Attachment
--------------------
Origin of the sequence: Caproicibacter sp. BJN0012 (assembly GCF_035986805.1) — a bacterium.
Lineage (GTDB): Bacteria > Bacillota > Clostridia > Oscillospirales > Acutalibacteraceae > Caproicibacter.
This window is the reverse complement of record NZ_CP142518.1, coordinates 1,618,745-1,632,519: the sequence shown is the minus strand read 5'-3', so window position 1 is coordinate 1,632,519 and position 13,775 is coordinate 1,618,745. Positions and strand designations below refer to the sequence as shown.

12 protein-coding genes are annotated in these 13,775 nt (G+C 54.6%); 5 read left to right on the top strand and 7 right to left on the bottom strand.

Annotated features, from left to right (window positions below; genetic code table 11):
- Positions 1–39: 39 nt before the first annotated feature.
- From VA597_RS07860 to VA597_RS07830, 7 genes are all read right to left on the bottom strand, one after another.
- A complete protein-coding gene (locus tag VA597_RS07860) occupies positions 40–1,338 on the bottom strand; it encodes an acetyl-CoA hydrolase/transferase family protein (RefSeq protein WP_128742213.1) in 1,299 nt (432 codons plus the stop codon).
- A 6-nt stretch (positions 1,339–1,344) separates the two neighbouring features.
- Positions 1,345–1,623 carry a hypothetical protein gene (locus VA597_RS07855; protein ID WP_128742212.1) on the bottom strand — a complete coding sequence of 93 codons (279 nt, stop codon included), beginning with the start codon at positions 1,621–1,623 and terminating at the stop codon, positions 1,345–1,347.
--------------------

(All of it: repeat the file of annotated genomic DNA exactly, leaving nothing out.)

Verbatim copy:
Origin of the sequence: Caproicibacter sp. BJN0012 (assembly GCF_035986805.1) — a bacterium.
Lineage (GTDB): Bacteria > Bacillota > Clostridia > Oscillospirales > Acutalibacteraceae > Caproicibacter.
This window is the reverse complement of record NZ_CP142518.1, coordinates 1,618,745-1,632,519: the sequence shown is the minus strand read 5'-3', so window position 1 is coordinate 1,632,519 and position 13,775 is coordinate 1,618,745. Positions and strand designations below refer to the sequence as shown.

12 protein-coding genes are annotated in these 13,775 nt (G+C 54.6%); 5 read left to right on the top strand and 7 right to left on the bottom strand.

Annotated features, from left to right (window positions below; genetic code table 11):
- Positions 1–39: 39 nt before the first annotated feature.
- From VA597_RS07860 to VA597_RS07830, 7 genes are all read right to left on the bottom strand, one after another.
- A complete protein-coding gene (locus tag VA597_RS07860) occupies positions 40–1,338 on the bottom strand; it encodes an acetyl-CoA hydrolase/transferase family protein (RefSeq protein WP_128742213.1) in 1,299 nt (432 codons plus the stop codon).
- A 6-nt stretch (positions 1,339–1,344) separates the two neighbouring features.
- Positions 1,345–1,623 carry a hypothetical protein gene (locus VA597_RS07855; protein ID WP_128742212.1) on the bottom strand — a complete coding sequence of 93 codons (279 nt, stop codon included), beginning with the start codon at positions 1,621–1,623 and terminating at the stop codon, positions 1,345–1,347.